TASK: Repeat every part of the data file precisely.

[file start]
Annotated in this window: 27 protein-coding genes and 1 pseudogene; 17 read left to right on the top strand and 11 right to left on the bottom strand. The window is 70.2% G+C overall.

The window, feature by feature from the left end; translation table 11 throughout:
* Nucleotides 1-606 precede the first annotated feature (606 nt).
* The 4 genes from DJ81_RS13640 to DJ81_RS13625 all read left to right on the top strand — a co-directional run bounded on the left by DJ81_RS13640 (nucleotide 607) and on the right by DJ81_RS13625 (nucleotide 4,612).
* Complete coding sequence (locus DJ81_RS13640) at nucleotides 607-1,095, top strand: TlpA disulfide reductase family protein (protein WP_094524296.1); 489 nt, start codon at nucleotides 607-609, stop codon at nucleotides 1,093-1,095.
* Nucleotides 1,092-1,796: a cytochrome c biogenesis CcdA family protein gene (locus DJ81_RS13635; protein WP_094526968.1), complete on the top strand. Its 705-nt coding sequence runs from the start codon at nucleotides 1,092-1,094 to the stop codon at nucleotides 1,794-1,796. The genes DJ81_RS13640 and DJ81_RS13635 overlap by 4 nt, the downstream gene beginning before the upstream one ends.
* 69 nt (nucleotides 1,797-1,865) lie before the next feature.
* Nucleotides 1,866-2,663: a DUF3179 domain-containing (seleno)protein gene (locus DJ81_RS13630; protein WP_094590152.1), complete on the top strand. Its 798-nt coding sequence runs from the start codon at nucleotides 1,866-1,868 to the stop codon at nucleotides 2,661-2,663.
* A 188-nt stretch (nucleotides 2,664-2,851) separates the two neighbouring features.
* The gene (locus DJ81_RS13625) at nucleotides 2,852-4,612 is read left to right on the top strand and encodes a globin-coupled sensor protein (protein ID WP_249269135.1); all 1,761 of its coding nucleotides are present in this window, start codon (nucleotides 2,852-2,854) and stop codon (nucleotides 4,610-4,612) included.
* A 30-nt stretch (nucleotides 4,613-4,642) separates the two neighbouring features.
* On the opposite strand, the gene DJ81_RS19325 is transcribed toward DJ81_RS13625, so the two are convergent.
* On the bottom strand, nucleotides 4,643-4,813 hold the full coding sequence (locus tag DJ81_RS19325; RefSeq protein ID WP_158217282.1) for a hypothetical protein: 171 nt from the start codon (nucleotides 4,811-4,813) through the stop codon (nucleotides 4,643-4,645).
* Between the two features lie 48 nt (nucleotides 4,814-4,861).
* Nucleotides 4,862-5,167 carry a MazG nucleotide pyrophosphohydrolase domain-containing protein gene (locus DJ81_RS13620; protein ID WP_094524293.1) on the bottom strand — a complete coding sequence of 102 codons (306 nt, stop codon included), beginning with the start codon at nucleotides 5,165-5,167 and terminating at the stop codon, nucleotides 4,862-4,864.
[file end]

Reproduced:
Annotated in this window: 27 protein-coding genes and 1 pseudogene; 17 read left to right on the top strand and 11 right to left on the bottom strand. The window is 70.2% G+C overall.

The window, feature by feature from the left end; translation table 11 throughout:
* Nucleotides 1-606 precede the first annotated feature (606 nt).
* The 4 genes from DJ81_RS13640 to DJ81_RS13625 all read left to right on the top strand — a co-directional run bounded on the left by DJ81_RS13640 (nucleotide 607) and on the right by DJ81_RS13625 (nucleotide 4,612).
* Complete coding sequence (locus DJ81_RS13640) at nucleotides 607-1,095, top strand: TlpA disulfide reductase family protein (protein WP_094524296.1); 489 nt, start codon at nucleotides 607-609, stop codon at nucleotides 1,093-1,095.
* Nucleotides 1,092-1,796: a cytochrome c biogenesis CcdA family protein gene (locus DJ81_RS13635; protein WP_094526968.1), complete on the top strand. Its 705-nt coding sequence runs from the start codon at nucleotides 1,092-1,094 to the stop codon at nucleotides 1,794-1,796. The genes DJ81_RS13640 and DJ81_RS13635 overlap by 4 nt, the downstream gene beginning before the upstream one ends.
* 69 nt (nucleotides 1,797-1,865) lie before the next feature.
* Nucleotides 1,866-2,663: a DUF3179 domain-containing (seleno)protein gene (locus DJ81_RS13630; protein WP_094590152.1), complete on the top strand. Its 798-nt coding sequence runs from the start codon at nucleotides 1,866-1,868 to the stop codon at nucleotides 2,661-2,663.
* A 188-nt stretch (nucleotides 2,664-2,851) separates the two neighbouring features.
* The gene (locus DJ81_RS13625) at nucleotides 2,852-4,612 is read left to right on the top strand and encodes a globin-coupled sensor protein (protein ID WP_249269135.1); all 1,761 of its coding nucleotides are present in this window, start codon (nucleotides 2,852-2,854) and stop codon (nucleotides 4,610-4,612) included.
* A 30-nt stretch (nucleotides 4,613-4,642) separates the two neighbouring features.
* On the opposite strand, the gene DJ81_RS19325 is transcribed toward DJ81_RS13625, so the two are convergent.
* On the bottom strand, nucleotides 4,643-4,813 hold the full coding sequence (locus tag DJ81_RS19325; RefSeq protein ID WP_158217282.1) for a hypothetical protein: 171 nt from the start codon (nucleotides 4,811-4,813) through the stop codon (nucleotides 4,643-4,645).
* Between the two features lie 48 nt (nucleotides 4,814-4,861).
* Nucleotides 4,862-5,167 carry a MazG nucleotide pyrophosphohydrolase domain-containing protein gene (locus DJ81_RS13620; protein ID WP_094524293.1) on the bottom strand — a complete coding sequence of 102 codons (306 nt, stop codon included), beginning with the start codon at nucleotides 5,165-5,167 and terminating at the stop codon, nucleotides 4,862-4,864.